It’s been unseasonably warm lately. Even the other week, when we got the snow and ice, it wasn’t that cold. There have been days that kind of felt like late September. It can’t last, of course, so Ollie and I have been taking advantage of the weather to go running together a lot, before the snow comes—and before Ollie graduates, of course.
Graduation isn’t until the beginning of February, but neither of us is going to spend all winter on campus. He’ll be doing a lot of things with the other graduating students and I’ve decided I’m going to go home for the winter, starting with Christmas. So every time I go running with Ollie now it feels like it could be the last time. And I suppose it could be. We don’t know when the snow will settle in.
I asked him what he plans to do about Willa, I mean because she’s not graduating for another year.
“I’ve decided to stay in touch with her. She’s important to me,” he said.
“So you’re not going to come back and go for your ring?” You have to drop contact with everyone at school for three years in order to be eligible to come back and study further. Giving that up would be a major sacrifice for him.
“Oh, no. I’ll just start my Absence a year later. We’re going to get married, you know.” He added that last part casually, while stretching.
“No, I didn’t know! Congratulations!” I clapped him on the arm and he grinned and blushed a little, muttering thanks. “Except, what about the religion thing?”
“What religion thing?”
“She’s still pagan, isn’t she? And you’re not.” Ollie isn’t just not pagan, he wants to be a Baptist minister. Given our topic of conversation, neither of us were ready to start running yet. You can run and talk at the same time, but it’s distracting. You can’t talk about anything important. I can’t, anyway. We started walking instead.
“I’m not sure she is pagan,” he answered, “except by default. She doesn’t really have a cosmology. She’s more interested in orthopraxy than orthodoxy. She doesn’t deny Jesus.” Orthopraxy means the thing you are supposed to do, as opposed to orthodoxy, which is the thing you are supposed to think. More or less.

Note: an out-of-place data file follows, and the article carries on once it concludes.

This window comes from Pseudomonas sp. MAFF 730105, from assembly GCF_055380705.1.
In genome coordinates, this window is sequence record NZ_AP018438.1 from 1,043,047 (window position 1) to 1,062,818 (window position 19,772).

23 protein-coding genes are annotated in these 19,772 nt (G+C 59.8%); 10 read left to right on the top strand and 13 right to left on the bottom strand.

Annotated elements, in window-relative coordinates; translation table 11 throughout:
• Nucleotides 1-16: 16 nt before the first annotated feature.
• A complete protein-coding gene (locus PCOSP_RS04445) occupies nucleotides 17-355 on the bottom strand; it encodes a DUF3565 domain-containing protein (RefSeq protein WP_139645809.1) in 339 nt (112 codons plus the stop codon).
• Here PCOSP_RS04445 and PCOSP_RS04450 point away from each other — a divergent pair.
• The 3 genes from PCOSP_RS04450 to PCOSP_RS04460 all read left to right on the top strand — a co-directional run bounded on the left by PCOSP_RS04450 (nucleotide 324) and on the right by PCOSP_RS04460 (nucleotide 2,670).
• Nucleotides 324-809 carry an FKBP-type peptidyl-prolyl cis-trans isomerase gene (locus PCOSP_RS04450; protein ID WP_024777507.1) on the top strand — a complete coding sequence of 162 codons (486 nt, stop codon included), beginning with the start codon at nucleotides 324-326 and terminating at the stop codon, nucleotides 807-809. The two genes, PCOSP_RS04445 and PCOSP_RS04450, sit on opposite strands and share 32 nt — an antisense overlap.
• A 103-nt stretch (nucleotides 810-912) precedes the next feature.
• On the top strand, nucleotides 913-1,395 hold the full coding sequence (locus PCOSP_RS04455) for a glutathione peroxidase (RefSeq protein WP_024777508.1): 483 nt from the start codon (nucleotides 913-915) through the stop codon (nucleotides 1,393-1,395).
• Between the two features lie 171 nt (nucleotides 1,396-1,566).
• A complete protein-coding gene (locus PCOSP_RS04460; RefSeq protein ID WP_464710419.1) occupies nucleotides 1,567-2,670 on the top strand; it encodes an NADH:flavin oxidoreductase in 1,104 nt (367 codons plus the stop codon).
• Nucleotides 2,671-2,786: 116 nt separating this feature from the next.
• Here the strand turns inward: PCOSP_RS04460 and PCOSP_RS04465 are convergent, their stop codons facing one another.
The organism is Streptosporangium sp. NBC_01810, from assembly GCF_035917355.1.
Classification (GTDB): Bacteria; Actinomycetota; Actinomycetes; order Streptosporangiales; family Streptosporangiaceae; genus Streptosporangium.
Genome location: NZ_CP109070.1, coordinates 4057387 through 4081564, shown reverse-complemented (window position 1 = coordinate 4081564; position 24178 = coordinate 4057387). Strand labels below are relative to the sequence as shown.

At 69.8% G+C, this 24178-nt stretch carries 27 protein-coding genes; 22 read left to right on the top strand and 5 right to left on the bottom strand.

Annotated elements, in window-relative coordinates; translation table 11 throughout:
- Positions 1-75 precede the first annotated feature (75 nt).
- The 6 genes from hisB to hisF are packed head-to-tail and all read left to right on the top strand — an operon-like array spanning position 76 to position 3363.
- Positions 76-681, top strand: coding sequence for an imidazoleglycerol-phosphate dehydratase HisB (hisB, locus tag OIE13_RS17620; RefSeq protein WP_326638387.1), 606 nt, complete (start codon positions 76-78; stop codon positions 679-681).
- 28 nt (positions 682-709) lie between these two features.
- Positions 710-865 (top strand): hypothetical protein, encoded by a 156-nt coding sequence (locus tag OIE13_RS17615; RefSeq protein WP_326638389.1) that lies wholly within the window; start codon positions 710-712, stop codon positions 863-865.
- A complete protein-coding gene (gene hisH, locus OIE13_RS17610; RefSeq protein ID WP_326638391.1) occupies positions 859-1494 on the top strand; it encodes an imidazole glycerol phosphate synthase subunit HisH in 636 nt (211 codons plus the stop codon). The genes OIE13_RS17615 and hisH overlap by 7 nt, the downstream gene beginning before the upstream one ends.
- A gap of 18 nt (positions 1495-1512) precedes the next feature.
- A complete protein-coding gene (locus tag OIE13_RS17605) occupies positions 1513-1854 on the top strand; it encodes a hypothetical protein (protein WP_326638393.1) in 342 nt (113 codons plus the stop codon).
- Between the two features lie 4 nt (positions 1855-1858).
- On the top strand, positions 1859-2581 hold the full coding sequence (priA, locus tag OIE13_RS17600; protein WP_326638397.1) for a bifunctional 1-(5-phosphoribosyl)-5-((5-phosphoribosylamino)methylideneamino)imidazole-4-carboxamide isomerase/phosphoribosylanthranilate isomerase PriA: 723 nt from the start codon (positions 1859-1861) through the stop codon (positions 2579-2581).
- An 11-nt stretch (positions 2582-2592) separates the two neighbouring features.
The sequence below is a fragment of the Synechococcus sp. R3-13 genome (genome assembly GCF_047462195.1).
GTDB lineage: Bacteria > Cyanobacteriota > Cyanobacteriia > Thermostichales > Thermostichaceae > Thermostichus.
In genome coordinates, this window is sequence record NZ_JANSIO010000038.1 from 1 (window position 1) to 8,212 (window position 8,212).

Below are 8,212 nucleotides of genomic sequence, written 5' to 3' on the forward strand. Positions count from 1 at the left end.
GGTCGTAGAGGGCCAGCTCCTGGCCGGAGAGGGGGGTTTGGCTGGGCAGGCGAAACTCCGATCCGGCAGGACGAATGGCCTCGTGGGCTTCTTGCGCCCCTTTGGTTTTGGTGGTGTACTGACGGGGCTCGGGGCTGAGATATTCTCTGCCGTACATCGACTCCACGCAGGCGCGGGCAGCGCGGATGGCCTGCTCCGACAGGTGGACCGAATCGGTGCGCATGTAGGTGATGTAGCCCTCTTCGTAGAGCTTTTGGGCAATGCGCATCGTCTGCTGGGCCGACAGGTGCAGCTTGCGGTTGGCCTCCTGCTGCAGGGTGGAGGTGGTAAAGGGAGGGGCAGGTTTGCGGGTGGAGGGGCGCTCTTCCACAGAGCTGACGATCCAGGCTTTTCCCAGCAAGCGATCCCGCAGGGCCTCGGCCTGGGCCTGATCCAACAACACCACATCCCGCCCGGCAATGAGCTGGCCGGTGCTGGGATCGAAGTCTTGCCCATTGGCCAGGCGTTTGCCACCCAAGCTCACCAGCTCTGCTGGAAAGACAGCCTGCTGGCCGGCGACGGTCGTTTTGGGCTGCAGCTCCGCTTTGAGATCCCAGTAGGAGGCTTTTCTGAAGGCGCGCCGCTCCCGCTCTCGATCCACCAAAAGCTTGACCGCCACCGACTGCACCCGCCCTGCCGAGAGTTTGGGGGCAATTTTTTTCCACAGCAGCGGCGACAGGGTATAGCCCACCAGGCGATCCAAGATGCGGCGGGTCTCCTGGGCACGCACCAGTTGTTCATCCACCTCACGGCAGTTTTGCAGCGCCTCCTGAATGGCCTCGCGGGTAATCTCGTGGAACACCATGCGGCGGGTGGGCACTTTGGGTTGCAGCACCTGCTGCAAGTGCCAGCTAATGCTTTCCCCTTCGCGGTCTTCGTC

"Yeah, but her orthopraxy involves sex and masturbation as a means of meditation and prayer. That honestly doesn't sound too Baptist to me."
"So, freaking, what?" he answered. Even when he's trying to be crudely emphatic, Ollie can't quite bring himself to use bad language. "When I first realized I cared for Willa, I was afraid. I don't mean I was afraid of sex. I don't think I'm afraid of sex, anyway. But I was afraid of doing something wrong. I was afraid that if I deviated from the straight-and-narrow, if I felt and did things that my parents and my pastor wouldn't expressly give me permission to do, I'd offend God and I'd go straight to Hell. I wanted some kind of reassurance. But, honestly, if I really believed that adherence to a specific Earthly Church was a guarantee of salvation, I'd be a Catholic. They're the ones who have an unbroken line of transmission from Jesus Christ, through St. Peter, down to every priest in their Church in the world. Every Protestant denomination, including mine, rests upon the principle that a human being can discover a valid way to God that is different than the teachings of the Church they belong to. Not that all ideas about truth are equally valid, but being on the straight-and-narrow as per the Baptist Church is no guarantee that I'm doing this right. I have to search for God for myself. And I'm convinced that Willa should be with me for that search. I believe that she will find her way to Christ, and that she will show me things about God I would not have found on my own."
"Why did you come here, Ollie?" I asked. "Why did you join a pagan non-denominational seminary in the first place? I've never known."
"Why did you?"
"Because I felt like it. But I'm not planning on becoming a preacher."
"Same reason Andy did--I want to be like Jesus. But people forget that Jesus wasn't Christian. He was Jewish, and he spent his childhood in Egypt, so he may have had some pagan contact there. Some people think he traveled in his twenties and studied in India. The way to truth sometimes lies through unexpected places. And Jesus said that if you have faith the size of a mustard seed you can move mountains. What is faith, that it can do that? No one who had studied faith could explain it to me. So I decided to consult people who study miracles--magic--instead. And" here he took a deep breath, like he was admitting something, "Allen is the most intelligent, reasonable, and compassionate person I've ever met. I want to be like him, too."
"You came here for him?"
"Yes. I saw one of his magic shows and I started talking with him afterwards. I passed the entrance exam with him."
"So, did it work? Did you become who and what you wanted to be?"
"I don't know, Daniel. I am a poor judge of myself for such things. You tell me. Am I a good man?"
"Yes, mostly," I told him. "You are one of the most intelligent, reasonable, and compassionate people I've ever known, anyway." And I meant it.
"Thanks," he told me. And we went running together.